• Supreme Court Hands Down First Robinson-Patman Act Decision in a Decade
  • January 17, 2006
  • Law Firm: Pepper Hamilton LLP - Philadelphia Office
  • Today the U.S. Supreme Court decided the first Robinson-Patman Act (Act) case in over a decade, holding that in a competitive bidding situation a manufacturer may not be held liable for secondary line price discrimination absent a showing that the manufacturer discriminated between purchasers competing to resell the same product to the same retail customer. The decision in Reeder-Simco GMC, Inc. v. Volvo Trucks North America, Inc. revolves around the Act's applicability in the sale of heavy-duty trucks through a competitive bidding process, and is important for all companies involved in competitive bidding markets.

    Reeder-Simco, a heavy-duty truck dealer had sued its supplier, Volvo Trucks North America, alleging that Volvo violated the Act by quoting different prices to different dealers over several months. The jury initially returned a $1.3 million dollar verdict against Volvo that was automatically trebled pursuant to our antitrust laws. On appeal, the 8th Circuit Court affirmed the decision and denied Volvo's request for en banc review.

    Unlike items sold in a grocery store, heavy-duty trucks are typically purchased after dealers submit bids to a prospective purchaser. To facilitate competitive bidding, manufacturers like Volvo offer special, bid-specific price concessions to a dealer based on the deal's competitive dynamics. Dealers typically do not sell trucks out of inventory; instead, when a dealer wins the bidding, that dealer places an order, which the manufacturer proceeds to fill.

    In the Supreme Court, Volvo argued for reversal of the 8th Court's decision because it established liability under the Act on discrimination between price concessions Volvo offered to the plaintiff and other dealers on sales to different customers. The Court held that the type of competition the Act was designed to reach simply was not implicated in Reeder-Simco. Reeder-Simco could not show the required element of competitive injury under the Act because it failed to identify any transaction where it was both a "purchaser" under the Act and "in actual competition" with a favored purchaser for the same customer. Absent actual competition with a favored Volvo dealer, the Court held that Reeder-Simco could not establish competitive injury.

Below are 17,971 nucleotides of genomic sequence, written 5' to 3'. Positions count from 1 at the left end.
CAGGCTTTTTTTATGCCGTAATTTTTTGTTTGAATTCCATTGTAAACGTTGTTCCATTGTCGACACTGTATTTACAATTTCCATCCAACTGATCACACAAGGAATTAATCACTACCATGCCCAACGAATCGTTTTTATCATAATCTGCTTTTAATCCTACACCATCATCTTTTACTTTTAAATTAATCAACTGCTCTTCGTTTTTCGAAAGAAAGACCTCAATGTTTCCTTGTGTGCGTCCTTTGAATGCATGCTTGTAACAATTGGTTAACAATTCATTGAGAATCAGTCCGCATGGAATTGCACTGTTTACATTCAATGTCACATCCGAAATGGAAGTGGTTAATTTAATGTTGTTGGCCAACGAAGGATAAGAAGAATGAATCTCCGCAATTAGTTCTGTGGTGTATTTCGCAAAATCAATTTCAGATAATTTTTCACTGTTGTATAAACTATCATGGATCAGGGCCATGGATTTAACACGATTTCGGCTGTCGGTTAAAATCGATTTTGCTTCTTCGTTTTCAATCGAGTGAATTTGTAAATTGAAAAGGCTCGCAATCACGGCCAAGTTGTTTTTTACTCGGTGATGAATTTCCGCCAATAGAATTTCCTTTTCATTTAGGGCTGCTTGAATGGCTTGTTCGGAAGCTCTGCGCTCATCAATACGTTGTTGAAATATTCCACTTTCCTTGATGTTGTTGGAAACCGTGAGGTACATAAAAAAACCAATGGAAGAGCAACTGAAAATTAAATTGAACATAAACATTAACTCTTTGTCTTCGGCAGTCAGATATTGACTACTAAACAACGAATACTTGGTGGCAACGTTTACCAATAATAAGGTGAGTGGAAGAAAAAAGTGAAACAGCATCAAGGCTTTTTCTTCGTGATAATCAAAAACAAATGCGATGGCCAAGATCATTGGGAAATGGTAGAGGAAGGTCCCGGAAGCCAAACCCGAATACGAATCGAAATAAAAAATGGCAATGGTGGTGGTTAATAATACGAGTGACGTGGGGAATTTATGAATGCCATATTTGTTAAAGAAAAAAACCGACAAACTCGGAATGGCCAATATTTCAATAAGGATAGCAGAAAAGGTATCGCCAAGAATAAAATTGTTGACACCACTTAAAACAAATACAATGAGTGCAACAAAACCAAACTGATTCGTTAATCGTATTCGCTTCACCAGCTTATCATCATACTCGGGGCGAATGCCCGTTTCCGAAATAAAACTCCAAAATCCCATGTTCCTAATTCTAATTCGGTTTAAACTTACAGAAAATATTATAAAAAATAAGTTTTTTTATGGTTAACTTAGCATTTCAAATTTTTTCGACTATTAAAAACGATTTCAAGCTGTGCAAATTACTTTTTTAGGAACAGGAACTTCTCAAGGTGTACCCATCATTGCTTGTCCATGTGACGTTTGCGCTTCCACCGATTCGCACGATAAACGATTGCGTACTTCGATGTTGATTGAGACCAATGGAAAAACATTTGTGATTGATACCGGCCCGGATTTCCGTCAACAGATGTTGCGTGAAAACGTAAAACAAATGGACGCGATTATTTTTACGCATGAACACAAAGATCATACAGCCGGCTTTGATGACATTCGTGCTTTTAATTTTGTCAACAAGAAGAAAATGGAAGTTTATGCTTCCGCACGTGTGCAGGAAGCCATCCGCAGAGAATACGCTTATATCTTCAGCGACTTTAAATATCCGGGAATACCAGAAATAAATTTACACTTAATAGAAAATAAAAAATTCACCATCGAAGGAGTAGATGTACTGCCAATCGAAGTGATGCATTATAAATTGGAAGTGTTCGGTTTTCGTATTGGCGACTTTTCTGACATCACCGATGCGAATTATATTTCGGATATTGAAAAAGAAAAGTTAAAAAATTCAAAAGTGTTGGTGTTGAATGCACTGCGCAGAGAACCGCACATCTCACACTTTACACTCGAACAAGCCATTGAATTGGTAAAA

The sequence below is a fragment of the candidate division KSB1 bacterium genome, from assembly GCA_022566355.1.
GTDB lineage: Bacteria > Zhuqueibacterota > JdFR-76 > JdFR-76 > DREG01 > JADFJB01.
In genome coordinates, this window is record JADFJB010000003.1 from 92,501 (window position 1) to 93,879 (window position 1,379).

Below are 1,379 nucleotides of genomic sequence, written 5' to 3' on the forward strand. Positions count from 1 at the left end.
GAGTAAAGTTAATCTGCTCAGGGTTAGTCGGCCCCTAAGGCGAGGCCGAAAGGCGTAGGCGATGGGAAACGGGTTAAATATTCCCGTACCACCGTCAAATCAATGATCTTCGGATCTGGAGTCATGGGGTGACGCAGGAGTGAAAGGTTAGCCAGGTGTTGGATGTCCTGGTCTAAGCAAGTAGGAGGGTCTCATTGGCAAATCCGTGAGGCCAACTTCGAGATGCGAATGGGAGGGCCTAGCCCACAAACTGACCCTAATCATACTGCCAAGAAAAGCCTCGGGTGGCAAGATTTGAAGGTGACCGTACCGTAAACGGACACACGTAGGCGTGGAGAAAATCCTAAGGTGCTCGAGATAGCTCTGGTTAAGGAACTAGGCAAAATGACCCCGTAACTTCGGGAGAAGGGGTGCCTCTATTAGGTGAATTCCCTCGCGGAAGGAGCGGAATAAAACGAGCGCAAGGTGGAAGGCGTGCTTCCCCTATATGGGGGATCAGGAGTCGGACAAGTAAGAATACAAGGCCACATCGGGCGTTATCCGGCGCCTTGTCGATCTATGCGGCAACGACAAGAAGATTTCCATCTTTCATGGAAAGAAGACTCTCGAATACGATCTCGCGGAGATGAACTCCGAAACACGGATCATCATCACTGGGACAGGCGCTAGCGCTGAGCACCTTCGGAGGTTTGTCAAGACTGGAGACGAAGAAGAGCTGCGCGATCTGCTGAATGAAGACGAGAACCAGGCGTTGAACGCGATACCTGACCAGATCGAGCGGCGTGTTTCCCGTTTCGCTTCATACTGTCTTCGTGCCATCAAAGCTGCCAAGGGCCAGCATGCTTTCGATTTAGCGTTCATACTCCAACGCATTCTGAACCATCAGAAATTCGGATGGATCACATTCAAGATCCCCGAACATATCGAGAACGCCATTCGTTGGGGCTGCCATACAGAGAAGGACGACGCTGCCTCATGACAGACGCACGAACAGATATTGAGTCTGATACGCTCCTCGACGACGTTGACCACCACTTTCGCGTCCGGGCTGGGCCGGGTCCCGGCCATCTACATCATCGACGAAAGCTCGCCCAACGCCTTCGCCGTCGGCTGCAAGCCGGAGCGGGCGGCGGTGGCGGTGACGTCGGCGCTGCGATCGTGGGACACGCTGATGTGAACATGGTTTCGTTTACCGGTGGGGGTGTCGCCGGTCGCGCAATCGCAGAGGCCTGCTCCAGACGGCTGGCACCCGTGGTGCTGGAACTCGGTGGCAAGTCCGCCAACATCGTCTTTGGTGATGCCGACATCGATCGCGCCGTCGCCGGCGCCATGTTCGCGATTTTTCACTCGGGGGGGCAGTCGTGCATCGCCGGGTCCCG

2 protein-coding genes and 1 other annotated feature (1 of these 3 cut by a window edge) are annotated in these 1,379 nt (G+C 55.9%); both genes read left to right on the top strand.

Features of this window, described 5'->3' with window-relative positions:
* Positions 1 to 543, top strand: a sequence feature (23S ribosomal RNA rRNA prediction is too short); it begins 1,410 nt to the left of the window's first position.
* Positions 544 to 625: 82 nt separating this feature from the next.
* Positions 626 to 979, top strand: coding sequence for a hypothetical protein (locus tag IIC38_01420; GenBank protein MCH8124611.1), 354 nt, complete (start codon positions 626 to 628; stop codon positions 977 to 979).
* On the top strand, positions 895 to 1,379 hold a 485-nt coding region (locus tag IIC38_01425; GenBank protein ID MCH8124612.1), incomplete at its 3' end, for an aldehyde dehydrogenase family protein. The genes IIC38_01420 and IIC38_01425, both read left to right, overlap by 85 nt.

The Court specifically rejected the 8th Circuit's interpretation of the Act, which permitted liability to be based on comparisons between prices in different bidding situations with different customers. The Court refused to permit any inference of competitive injury "from evidence of such a mix-and-match, manipulable quality." Rather, the Court said the "relevant market becomes limited to the needs and demands of a particular end user. That Volvo dealers may bid for sales in the same geographic area does not import that they in fact competed for the same customer-tailored sales." With respect to the only two instances of "head-to-head" competition presented by Reeder-Simco, i.e. Reeder-Simco and other Volvo dealers competing for the same customer, the Court found that to the extent any discrimination existed at all between Reeder-Simco and a competing dealer, it was not of such magnitude as to substantially affect competition in the relevant transaction.

    The Court also emphasized that the Act should be interpreted consistently with the broader policies of the antitrust laws to stimulate competition, as opposed to attempting to protect competitors. To that end, the Court affirmed its previous statements that interbrand competition is the "primary concern" of antitrust law. In this regard, the Court declined "to extend Robinson-Patman's governance" to cases where "there is no evidence that any purchaser possesses market power."

    The Court's decision in Reeder-Simco is significant. It will impair the ability of disfavored customers from attempting to bring price discrimination claims in competitive bidding situations. It also clarifies the type of evidence needed to prove competitive injury in such situations. Finally, the decision reaffirms that the Act should be interpreted consistently with other antitrust laws in order to benefit competition as a whole, rather than individual competitors.